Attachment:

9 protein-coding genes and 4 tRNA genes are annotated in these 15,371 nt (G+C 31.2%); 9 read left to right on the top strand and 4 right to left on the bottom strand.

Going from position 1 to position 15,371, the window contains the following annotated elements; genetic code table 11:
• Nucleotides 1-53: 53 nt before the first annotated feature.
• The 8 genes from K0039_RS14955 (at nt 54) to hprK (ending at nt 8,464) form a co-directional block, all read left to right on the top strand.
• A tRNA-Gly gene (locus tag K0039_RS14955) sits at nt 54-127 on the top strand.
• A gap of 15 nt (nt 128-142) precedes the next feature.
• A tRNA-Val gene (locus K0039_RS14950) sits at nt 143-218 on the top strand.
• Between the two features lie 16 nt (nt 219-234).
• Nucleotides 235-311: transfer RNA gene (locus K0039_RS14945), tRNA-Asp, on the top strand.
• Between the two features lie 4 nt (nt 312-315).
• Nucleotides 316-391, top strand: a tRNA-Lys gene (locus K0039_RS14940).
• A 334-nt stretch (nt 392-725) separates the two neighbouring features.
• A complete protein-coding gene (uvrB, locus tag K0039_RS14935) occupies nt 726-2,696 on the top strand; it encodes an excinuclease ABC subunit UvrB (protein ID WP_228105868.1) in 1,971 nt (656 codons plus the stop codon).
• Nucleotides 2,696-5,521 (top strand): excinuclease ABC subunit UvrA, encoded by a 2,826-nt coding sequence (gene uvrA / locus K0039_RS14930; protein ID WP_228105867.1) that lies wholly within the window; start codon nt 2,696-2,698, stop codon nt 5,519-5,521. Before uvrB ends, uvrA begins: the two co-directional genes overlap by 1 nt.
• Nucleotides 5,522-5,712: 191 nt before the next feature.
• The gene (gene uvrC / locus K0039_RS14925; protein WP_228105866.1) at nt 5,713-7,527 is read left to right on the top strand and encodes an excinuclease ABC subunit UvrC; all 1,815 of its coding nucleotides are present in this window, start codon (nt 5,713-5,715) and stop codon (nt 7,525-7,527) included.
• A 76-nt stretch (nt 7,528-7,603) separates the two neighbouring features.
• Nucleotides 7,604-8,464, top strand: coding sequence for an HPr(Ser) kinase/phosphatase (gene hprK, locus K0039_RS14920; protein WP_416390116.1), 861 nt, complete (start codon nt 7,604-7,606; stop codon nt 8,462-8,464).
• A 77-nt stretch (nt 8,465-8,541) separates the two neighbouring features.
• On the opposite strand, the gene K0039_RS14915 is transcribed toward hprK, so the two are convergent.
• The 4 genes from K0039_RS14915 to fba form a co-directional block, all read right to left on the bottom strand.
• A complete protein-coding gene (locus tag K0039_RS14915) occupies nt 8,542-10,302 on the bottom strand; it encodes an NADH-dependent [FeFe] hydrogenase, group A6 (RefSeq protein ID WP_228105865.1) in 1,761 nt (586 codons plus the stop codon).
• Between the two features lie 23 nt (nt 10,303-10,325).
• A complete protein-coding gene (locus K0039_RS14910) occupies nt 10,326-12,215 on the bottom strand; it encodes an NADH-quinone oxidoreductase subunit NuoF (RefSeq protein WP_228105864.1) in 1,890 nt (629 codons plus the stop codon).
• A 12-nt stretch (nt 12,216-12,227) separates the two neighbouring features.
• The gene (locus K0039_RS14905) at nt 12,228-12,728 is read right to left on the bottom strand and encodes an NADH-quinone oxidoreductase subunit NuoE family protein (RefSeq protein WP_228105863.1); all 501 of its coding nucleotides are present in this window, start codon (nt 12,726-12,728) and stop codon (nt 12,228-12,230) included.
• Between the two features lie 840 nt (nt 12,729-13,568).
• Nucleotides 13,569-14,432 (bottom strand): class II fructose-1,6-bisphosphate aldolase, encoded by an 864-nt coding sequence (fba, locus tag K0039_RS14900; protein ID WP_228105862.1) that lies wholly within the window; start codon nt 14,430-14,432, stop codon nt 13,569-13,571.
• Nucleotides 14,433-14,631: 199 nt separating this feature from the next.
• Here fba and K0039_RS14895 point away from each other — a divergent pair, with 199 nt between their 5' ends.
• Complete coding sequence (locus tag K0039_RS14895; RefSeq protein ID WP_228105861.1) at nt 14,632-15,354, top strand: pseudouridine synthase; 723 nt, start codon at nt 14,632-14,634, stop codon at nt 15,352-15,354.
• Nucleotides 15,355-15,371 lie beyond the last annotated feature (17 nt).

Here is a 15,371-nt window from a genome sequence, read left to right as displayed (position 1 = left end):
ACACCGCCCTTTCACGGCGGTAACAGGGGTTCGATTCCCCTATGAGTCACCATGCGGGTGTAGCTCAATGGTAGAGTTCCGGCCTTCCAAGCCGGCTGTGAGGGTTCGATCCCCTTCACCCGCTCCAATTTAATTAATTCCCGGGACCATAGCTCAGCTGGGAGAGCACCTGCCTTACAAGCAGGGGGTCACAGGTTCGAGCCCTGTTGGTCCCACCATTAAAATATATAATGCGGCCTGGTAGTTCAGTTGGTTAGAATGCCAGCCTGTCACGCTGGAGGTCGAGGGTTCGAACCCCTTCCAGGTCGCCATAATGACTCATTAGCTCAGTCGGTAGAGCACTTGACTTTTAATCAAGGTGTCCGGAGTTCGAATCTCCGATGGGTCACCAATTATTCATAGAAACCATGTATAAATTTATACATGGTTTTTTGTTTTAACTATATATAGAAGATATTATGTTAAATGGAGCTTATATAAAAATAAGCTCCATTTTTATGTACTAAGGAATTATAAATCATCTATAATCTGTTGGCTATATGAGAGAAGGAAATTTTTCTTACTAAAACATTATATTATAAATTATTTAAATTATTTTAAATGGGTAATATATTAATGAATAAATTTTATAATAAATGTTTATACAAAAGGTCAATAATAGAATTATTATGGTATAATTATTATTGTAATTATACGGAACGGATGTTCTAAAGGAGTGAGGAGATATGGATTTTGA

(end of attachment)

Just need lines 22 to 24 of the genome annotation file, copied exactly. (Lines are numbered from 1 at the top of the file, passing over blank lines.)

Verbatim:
• A complete protein-coding gene (locus tag K0039_RS14915) occupies nt 8,542-10,302 on the bottom strand; it encodes an NADH-dependent [FeFe] hydrogenase, group A6 (RefSeq protein ID WP_228105865.1) in 1,761 nt (586 codons plus the stop codon).
• Between the two features lie 23 nt (nt 10,303-10,325).
• A complete protein-coding gene (locus K0039_RS14910) occupies nt 10,326-12,215 on the bottom strand; it encodes an NADH-quinone oxidoreductase subunit NuoF (RefSeq protein WP_228105864.1) in 1,890 nt (629 codons plus the stop codon).